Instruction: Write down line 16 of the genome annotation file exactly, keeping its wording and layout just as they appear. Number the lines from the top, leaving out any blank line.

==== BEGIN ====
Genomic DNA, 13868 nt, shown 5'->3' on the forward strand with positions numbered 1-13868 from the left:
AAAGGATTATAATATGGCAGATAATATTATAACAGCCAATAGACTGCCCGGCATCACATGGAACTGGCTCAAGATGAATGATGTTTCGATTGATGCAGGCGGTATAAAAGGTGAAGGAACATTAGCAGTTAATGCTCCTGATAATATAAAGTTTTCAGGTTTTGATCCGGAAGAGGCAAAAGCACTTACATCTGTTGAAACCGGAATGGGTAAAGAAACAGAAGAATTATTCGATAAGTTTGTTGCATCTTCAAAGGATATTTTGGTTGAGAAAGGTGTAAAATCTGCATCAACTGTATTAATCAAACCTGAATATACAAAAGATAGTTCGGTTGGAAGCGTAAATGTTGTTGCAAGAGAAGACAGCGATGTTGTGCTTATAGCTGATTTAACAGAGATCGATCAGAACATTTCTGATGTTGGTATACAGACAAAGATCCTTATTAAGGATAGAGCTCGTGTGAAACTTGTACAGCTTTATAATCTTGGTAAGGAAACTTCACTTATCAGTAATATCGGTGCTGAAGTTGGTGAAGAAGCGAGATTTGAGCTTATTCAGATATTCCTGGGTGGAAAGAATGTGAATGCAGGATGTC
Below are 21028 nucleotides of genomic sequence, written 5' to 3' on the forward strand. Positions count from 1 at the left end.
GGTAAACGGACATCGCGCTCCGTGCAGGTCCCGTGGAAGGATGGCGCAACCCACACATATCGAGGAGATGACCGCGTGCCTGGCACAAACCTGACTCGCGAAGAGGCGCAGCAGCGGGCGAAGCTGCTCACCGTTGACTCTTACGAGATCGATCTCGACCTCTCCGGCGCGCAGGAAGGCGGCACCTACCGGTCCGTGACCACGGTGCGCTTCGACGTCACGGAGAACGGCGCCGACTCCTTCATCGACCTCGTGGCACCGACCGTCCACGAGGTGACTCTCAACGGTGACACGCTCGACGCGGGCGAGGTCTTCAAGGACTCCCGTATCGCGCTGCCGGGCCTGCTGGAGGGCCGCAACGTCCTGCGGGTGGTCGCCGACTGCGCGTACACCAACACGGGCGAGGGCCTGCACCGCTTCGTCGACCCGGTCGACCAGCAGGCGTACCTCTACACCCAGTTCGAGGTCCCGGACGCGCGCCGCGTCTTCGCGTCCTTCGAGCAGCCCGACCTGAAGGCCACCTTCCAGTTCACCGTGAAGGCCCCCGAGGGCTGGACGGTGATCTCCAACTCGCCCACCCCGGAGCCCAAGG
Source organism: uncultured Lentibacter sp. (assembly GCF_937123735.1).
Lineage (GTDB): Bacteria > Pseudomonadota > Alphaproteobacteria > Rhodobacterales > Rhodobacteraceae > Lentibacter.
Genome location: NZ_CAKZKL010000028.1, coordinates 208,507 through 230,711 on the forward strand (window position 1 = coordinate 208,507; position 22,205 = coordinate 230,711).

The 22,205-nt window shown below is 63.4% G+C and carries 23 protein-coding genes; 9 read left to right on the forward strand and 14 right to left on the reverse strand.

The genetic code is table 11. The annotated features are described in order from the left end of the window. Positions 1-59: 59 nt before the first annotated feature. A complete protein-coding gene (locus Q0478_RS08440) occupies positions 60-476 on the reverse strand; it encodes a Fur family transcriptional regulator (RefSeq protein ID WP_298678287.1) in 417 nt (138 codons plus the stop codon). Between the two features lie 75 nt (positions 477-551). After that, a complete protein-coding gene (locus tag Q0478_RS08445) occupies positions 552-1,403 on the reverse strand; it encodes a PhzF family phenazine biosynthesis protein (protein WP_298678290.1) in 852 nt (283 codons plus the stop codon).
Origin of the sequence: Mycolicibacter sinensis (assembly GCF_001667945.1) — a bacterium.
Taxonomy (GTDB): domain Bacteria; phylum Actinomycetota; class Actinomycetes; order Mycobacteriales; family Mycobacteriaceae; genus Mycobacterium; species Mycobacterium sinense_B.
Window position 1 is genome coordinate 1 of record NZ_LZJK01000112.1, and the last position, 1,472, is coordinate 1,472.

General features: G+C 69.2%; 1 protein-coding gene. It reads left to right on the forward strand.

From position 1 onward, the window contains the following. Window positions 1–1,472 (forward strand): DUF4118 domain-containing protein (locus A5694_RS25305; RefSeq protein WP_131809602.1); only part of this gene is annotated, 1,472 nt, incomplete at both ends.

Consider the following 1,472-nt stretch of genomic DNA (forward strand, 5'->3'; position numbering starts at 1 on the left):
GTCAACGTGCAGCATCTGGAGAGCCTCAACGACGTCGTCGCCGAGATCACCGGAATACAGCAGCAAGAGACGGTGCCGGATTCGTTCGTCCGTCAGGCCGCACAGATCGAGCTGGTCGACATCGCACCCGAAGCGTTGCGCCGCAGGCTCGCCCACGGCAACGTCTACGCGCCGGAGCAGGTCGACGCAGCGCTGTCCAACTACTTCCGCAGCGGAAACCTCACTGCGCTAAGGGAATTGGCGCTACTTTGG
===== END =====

GTCAACGTGCAGCATCTGGAGAGCCTCAACGACGTCGTCGCCGAGATCACCGGAATACAGCAGCAAGAGACGGTGCCGGATTCGTTCGTCCGTCAGGCCGCACAGATCGAGCTGGTCGACATCGCACCCGAAGCGTTGCGCCGCAGGCTCGCCCACGGCAACGTCTACGCGCCGGAGCAGGTCGACGCAGCGCTGTCCAACTACTTCCGCAGCGGAAACCTCACTGCGCTAAGGGAATTGGCGCTACTTTGG